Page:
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Space Weather Alert - 18 December 2015

What Has Happened?


Image of the Sun from the Solar Dynamic Observatory showing the 1st CME launch site(SDO/NASA)

Image of the 2nd CME in leaving the Sun from the Solar and Heliospheric Observatory (SOHO/NASA)

On 2015-12-16, the Sun launched 2 Coronal Mass Ejections. Neither was driven by a particularly energetic solar flare and the CMEs themselves are quiet slow. However, they are carrying a substantial amount of material and magnetic field towards Earth. We expect the CMEs to combine in flight and arrive at Earth during the (UK) night of 2015-12-18/2015-12-19. There is an increased chance of moderate geomagnetic storming on 2015-12-19.

Assuming clear dark skies, there is an increased chance of seeing the aurora once the CMEs arrive at Earth. Those in Scotland, northern England and Northern Ireland would be likely to have the best chance, if the weather were to be favourable and if geomagnetic activity levels are as expected.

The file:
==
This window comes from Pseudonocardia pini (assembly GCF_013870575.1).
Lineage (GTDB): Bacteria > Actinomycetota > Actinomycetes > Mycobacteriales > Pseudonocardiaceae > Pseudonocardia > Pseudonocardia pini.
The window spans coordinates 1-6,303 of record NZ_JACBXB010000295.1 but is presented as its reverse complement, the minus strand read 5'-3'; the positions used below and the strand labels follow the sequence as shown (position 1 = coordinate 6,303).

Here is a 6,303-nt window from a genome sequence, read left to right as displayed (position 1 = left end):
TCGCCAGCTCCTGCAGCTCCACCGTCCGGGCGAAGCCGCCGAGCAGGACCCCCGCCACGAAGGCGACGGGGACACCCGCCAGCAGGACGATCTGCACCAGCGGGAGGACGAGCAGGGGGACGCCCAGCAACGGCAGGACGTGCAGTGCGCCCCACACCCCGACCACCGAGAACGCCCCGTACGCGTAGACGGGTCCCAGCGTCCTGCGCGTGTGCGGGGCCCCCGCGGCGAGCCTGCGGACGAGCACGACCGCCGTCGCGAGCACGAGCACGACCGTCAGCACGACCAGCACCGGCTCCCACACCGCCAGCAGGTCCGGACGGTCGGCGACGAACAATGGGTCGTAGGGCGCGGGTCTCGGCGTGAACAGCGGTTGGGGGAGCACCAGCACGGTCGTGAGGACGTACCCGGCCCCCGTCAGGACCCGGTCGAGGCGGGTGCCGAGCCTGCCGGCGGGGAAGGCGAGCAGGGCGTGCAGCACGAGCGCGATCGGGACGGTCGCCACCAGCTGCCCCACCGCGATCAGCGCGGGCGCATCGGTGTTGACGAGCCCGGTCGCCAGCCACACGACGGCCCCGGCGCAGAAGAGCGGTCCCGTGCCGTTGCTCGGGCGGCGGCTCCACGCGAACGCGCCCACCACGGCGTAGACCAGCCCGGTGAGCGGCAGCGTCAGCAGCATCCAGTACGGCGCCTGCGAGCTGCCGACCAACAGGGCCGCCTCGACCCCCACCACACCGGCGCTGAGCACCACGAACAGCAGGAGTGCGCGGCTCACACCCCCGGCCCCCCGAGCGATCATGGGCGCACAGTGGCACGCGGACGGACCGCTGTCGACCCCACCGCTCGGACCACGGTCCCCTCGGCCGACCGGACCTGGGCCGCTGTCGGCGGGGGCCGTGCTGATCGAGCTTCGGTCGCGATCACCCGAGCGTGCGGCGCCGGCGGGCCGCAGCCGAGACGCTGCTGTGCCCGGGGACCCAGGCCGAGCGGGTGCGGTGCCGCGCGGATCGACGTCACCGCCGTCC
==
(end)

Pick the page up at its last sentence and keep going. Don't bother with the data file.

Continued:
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The British Geological Survey is one of the Natural Environment Research Council's Research Centres.

CME or Coronal Mass Ejection
The eruption of a portion of the outer atmosphere of the Sun into space, caused by rapid changes in its magnetic field. Often occurs along with a solar flare.

Solar Flare
Energy released by the explosive reorganisation of magnetic fields within the Sun's atmosphere.


The variation, minute by minute, of the strength and direction of the Earth’s magnetic field. Measured in units of nano-Tesla (for the strength of the field) or in degrees (direction of the field).

Solar Wind
The ever-present expansion of the Sun’s hot outer atmosphere into the solar system, which carries space weather within it.